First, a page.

Home > Jobs > Earning Respect From Children

Earning Respect From Children

By: Elizabeth Grace - Updated: 12 Aug 2017 | comments*Discuss
 
Earning Respect From Children

When working with children, it’s important to remember that every word and action provides them with feedback about their value and place in the world, so it’s vital that all communication with kids is handled with the utmost in respect and care. Adults who are in a position to influence children have an important responsibility – to shape and guide the next generation. Kids will naturally respect those who use their influence in positive ways, helping them to learn and grow in a safe environment.

Expressing Genuine Interest

One of the greatest gifts that adults can give to children is expressing a genuine interest in their lives. All of us enjoy feeling that we matter, and children are no different. Kids who feel valued are likely to grow up with a healthy sense of confidence, helping them to achieve their goals in many aspects of their lives. Taking the time to listen to children’s hopes, dreams, fears, and concerns and then helping them to make sense of their often conflicting emotions is sure to earn their respect and admiration. Additionally, it’s good for children to learn to communicate their feelings early on, making it easier for them to be emotionally healthy all throughout their lives.

Honouring Children’s Individuality

No two children are exactly alike, yet many adults mistakenly treat them as clones of one another rather than as the individuals that they are. Some kids are naturally quiet, others boisterous, some are athletic, some artistic, and some excel in math or science. Every child is blessed with unique talents and strengths and it is the responsibility of the adults entrusted with their daily care to nurture each child’s individuality and to help them recognize and appreciate their gifts. Children will grow to respect the caregivers who are instrumental in helping them to grow and develop as people.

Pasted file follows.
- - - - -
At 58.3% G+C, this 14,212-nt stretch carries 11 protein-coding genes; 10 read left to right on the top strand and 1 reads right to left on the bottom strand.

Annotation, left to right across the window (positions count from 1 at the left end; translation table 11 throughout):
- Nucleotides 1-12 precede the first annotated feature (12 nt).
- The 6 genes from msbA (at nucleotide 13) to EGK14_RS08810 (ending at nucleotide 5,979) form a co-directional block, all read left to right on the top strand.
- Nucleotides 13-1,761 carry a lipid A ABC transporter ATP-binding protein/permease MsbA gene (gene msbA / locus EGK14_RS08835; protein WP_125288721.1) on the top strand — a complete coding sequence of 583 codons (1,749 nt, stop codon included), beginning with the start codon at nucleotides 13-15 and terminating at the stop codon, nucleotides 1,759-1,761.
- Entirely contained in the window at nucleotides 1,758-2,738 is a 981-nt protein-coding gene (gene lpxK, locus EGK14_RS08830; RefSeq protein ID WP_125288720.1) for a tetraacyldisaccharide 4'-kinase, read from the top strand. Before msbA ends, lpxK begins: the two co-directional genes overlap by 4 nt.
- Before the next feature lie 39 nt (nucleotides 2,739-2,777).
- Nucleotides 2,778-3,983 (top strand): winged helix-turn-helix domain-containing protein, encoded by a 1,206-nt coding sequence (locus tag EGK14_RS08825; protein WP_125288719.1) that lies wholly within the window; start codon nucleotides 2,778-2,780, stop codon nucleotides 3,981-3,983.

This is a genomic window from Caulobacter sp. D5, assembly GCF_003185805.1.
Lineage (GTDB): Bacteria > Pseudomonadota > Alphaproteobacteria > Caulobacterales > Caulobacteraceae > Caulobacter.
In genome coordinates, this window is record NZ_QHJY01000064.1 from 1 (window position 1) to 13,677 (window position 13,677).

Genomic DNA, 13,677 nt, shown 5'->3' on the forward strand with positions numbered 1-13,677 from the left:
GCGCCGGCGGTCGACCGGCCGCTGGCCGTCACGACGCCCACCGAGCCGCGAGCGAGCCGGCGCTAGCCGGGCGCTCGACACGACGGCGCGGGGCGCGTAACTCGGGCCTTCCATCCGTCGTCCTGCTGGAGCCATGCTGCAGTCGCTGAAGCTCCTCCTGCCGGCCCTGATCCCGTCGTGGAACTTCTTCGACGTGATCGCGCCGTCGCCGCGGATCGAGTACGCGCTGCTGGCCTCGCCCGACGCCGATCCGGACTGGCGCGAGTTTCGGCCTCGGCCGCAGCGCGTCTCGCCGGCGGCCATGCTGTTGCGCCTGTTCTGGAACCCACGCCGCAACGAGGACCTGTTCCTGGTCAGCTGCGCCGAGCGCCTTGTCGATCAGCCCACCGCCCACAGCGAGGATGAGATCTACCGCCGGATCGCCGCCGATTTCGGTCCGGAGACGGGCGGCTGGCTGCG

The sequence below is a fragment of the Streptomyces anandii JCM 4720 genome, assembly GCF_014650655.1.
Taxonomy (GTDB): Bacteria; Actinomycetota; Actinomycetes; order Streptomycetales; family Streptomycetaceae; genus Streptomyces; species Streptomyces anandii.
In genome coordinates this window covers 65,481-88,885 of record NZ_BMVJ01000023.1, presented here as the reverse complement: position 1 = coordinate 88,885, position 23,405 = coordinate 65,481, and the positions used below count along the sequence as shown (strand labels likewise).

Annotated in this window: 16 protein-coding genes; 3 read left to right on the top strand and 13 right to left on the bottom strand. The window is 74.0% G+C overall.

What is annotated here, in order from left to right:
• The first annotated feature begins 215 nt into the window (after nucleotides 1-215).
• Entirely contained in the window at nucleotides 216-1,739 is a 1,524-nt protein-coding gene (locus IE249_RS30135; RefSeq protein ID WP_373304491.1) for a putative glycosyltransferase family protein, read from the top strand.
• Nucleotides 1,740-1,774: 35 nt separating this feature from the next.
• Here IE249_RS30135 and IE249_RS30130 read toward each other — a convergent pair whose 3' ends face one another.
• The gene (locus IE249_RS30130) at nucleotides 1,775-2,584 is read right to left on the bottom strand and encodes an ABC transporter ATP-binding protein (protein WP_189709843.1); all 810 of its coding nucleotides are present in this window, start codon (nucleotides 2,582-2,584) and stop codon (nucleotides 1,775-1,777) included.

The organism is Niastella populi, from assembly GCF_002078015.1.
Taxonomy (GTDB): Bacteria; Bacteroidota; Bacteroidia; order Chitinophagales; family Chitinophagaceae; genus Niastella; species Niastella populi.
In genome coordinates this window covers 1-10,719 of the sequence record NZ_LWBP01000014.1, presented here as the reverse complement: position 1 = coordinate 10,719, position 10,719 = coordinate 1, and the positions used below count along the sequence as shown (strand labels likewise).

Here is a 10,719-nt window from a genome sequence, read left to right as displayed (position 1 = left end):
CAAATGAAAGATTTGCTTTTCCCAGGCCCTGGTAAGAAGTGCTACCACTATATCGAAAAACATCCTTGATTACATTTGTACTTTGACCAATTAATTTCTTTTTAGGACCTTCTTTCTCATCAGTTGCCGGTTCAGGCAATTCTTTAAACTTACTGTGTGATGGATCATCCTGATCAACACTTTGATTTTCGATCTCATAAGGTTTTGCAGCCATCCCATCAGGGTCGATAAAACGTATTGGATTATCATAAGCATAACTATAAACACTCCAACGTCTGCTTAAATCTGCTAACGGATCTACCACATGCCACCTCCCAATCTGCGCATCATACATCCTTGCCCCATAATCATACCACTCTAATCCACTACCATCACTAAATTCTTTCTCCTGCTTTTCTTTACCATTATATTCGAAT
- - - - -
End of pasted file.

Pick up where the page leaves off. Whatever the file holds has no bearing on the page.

Keeping Your Word

The importance of trust cannot be underestimated when it comes to earning respect from children. Kids are learning about the world around them every day, and adults who are dependable and follow through on their promises make children feel safe and secure, providing assurance that they are in good hands. Children need to know that when the important adults in their lives tell them something, they can count on it to be true.

Practising what You Preach

More than anything else, kids need to be provided with examples of good, ethical behaviour and it is up to the adults around them to serve as role models. Many adults try to guide children by establishing endless rules and lecturing when kids misbehave, but a better (and more effective) way is for adults to conduct themselves in a way that they would want the children to emulate. Kids are much cleverer than some adults give them credit for – they instinctively recognize fair and ethical behaviour and respect those who provide them with good examples.